Panama? Forget the reporter collective — Who built the database?

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Ronald ZONCA
In Boulevard Voltaire, April 6, 2016

Translated from French by Tom Winter

The case involves a selection of public persons whose social status requires us to look at the causes and the source of the revelations, to say nothing of journalistic ethics.  11.5 million documents, even supposing each is just one page, would stack more than a kilometer high. It is impossible to deal with such a volume with simple humans, even for super journalists. The work had to be done by other people fully equipped.

Faced with such a mass of data, very powerful computers are needed and one asks first, who was able to provide them. For each offshore company name, you must first determine all the actual people. This presupposes a well-populated database and means way beyond the simple request for information from the authorities.

Once spotted, an individual name must be found with whom there were linkages in the past or today. This requires a huge, well fed, and extremely well managed database.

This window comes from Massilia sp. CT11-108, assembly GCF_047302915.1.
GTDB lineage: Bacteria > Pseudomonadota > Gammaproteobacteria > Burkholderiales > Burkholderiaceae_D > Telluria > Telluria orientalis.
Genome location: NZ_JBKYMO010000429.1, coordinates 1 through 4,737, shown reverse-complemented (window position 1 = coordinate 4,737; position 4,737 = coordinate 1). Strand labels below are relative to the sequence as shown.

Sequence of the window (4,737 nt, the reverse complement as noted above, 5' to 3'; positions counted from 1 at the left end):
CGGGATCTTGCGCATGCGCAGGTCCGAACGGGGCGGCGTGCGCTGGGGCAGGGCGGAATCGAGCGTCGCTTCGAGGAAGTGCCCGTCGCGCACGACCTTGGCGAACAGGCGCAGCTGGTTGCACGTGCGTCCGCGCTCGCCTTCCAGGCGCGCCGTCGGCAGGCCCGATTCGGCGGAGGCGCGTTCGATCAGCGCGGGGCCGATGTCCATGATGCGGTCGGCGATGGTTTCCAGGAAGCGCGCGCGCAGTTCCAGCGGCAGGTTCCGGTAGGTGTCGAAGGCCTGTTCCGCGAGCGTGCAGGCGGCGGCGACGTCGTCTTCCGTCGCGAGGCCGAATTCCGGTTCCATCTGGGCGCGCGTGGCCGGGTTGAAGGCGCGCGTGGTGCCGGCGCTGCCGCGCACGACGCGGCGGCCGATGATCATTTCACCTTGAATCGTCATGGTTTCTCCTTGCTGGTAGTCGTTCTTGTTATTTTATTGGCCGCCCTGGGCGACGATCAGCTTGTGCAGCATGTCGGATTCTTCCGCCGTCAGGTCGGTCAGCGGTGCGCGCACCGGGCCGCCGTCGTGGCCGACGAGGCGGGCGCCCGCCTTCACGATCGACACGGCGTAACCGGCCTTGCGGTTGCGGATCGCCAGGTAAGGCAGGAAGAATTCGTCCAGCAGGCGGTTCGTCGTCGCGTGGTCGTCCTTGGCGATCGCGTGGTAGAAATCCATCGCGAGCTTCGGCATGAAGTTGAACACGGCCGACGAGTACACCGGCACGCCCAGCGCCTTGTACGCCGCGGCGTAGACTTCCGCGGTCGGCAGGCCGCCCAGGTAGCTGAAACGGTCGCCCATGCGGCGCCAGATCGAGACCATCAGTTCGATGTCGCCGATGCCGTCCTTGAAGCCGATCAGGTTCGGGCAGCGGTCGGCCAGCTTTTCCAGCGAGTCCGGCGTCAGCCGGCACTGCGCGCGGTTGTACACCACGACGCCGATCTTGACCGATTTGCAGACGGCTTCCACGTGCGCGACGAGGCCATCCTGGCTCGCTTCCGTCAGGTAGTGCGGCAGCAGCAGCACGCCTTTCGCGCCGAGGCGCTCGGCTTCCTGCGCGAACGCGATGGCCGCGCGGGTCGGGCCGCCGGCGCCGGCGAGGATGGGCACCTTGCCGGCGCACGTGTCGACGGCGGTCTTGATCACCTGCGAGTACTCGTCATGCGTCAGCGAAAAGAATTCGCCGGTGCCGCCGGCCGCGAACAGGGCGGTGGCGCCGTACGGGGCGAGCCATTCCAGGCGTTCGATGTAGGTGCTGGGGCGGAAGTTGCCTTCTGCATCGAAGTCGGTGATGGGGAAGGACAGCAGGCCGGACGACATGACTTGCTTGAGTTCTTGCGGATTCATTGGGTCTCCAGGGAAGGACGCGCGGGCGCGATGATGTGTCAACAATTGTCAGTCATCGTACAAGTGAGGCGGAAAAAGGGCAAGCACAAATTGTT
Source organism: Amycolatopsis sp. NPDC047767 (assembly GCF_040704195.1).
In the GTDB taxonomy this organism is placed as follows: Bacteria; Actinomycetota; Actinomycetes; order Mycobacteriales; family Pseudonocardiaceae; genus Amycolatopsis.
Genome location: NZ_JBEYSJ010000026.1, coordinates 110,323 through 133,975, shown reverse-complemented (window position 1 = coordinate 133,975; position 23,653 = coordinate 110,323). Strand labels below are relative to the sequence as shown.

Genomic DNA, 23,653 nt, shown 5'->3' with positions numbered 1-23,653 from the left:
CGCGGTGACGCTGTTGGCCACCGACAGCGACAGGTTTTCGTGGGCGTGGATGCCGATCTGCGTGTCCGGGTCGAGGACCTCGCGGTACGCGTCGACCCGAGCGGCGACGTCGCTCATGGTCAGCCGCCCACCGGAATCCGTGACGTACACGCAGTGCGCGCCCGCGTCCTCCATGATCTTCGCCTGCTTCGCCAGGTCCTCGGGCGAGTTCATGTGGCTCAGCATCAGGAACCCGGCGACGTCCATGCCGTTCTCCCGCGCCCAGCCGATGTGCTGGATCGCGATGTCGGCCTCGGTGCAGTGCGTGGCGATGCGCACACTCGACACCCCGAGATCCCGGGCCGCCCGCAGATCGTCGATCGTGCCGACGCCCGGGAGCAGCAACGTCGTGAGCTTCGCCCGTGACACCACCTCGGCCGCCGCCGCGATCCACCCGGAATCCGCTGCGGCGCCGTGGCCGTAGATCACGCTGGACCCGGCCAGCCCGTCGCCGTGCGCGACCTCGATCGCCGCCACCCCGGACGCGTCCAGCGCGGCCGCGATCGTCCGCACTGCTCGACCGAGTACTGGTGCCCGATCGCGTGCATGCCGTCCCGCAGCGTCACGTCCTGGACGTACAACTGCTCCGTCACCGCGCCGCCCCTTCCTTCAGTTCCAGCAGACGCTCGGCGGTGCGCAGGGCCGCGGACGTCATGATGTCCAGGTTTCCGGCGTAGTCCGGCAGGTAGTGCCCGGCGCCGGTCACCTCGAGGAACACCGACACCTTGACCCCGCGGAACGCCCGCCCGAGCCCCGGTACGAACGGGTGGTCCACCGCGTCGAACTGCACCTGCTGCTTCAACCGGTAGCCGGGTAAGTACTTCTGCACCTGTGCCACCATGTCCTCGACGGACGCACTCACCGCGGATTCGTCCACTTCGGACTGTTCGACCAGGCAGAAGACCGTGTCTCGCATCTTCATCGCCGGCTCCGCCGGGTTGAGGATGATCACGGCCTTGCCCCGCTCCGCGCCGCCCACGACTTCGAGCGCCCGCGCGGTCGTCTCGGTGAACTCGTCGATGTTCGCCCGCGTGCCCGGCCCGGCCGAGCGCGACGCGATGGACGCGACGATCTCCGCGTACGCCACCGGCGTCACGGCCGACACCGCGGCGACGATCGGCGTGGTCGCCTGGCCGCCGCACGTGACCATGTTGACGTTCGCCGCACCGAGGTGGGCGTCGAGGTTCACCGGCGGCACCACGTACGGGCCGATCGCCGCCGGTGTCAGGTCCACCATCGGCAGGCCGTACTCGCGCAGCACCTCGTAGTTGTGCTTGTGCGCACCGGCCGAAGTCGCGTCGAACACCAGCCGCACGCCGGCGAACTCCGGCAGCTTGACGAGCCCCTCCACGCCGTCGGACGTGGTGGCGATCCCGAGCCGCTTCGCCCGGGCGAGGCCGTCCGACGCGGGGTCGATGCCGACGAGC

One way to lighten the workload is to reverse the search direction. Rather than starting from an unknown individual involved in the offshore company, and seeing all the relationships he may have or may have had with persons known, one can begin from a selection of famous potentially troublesome people to see if they match up to materials in Panama. In this case, it is a load instruction. 

There are few organizations that can instantly have all the information about privacy extending to any sportive misadventures going back 50 years, or on the details of the family unit. We are descending into the Big Brother realm and, addressing the Panama Papers folder in this way, we can easily guess who was able to provide such work.

The organization that produced the revelations has the capability to feed a database effectively, that is to say by spying and tapping, classifying billions of real-time data, and has powerful tools for extraction. The contenders at this level of expertise are few, especially if one takes into account that no American – or at least no known American – is cited in the dossier. 

The distribution of this colossal work was done by a group of journalists. Maybe so, but it is still rare to find actual philanthropy in organizations funded by patrons such as USAID (United States Agency for International Development) and Open Society. We all know the disinterestedness of such donors to the journalist collective.

Pausing from these investigations these journalists could, for example, reveal 

  1. the sponsor of this revelation, 
  2. the real reasons why these people are listed, 
  3. who performed the correlation, 
  4. who built the database, and 
  5. how the information got put into it. 

In short, we should stop gazing at the finger while the moon smiles down on our naïveté.

[“When the sage points at the moon, the fool looks at the finger” — Confucius]

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